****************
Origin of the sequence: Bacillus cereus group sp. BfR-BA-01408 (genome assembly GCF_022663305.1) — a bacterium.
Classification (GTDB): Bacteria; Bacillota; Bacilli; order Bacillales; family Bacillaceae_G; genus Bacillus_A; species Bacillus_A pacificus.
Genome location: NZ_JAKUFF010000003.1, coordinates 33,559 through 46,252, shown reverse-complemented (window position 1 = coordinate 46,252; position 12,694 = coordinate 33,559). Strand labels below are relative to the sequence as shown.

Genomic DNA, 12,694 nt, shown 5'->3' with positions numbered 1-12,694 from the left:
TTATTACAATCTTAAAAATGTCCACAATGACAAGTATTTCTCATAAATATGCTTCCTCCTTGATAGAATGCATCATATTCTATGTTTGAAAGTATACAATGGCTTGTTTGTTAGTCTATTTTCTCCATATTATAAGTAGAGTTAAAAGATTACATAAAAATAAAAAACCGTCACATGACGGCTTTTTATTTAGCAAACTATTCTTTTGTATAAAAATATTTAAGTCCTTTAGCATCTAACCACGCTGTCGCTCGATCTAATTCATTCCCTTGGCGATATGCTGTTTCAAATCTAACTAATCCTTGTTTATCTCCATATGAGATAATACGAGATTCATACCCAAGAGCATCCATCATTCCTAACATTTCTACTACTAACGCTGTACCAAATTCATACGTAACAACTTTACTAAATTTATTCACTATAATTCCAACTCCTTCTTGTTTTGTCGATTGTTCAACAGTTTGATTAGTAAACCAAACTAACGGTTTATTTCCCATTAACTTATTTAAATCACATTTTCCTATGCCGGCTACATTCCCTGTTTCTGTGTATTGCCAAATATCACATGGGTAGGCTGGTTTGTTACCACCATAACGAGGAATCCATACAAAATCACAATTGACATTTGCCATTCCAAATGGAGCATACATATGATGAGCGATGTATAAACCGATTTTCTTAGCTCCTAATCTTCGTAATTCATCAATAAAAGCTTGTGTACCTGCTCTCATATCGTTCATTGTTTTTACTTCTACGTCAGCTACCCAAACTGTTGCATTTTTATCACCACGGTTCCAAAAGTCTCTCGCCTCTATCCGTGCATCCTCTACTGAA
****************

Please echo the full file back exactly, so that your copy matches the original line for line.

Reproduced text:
Origin of the sequence: Bacillus cereus group sp. BfR-BA-01408 (genome assembly GCF_022663305.1) — a bacterium.
Classification (GTDB): Bacteria; Bacillota; Bacilli; order Bacillales; family Bacillaceae_G; genus Bacillus_A; species Bacillus_A pacificus.
Genome location: NZ_JAKUFF010000003.1, coordinates 33,559 through 46,252, shown reverse-complemented (window position 1 = coordinate 46,252; position 12,694 = coordinate 33,559). Strand labels below are relative to the sequence as shown.

Genomic DNA, 12,694 nt, shown 5'->3' with positions numbered 1-12,694 from the left:
TTATTACAATCTTAAAAATGTCCACAATGACAAGTATTTCTCATAAATATGCTTCCTCCTTGATAGAATGCATCATATTCTATGTTTGAAAGTATACAATGGCTTGTTTGTTAGTCTATTTTCTCCATATTATAAGTAGAGTTAAAAGATTACATAAAAATAAAAAACCGTCACATGACGGCTTTTTATTTAGCAAACTATTCTTTTGTATAAAAATATTTAAGTCCTTTAGCATCTAACCACGCTGTCGCTCGATCTAATTCATTCCCTTGGCGATATGCTGTTTCAAATCTAACTAATCCTTGTTTATCTCCATATGAGATAATACGAGATTCATACCCAAGAGCATCCATCATTCCTAACATTTCTACTACTAACGCTGTACCAAATTCATACGTAACAACTTTACTAAATTTATTCACTATAATTCCAACTCCTTCTTGTTTTGTCGATTGTTCAACAGTTTGATTAGTAAACCAAACTAACGGTTTATTTCCCATTAACTTATTTAAATCACATTTTCCTATGCCGGCTACATTCCCTGTTTCTGTGTATTGCCAAATATCACATGGGTAGGCTGGTTTGTTACCACCATAACGAGGAATCCATACAAAATCACAATTGACATTTGCCATTCCAAATGGAGCATACATATGATGAGCGATGTATAAACCGATTTTCTTAGCTCCTAATCTTCGTAATTCATCAATAAAAGCTTGTGTACCTGCTCTCATATCGTTCATTGTTTTTACTTCTACGTCAGCTACCCAAACTGTTGCATTTTTATCACCACGGTTCCAAAAGTCTCTCGCCTCTATCCGTGCATCCTCTACTGAA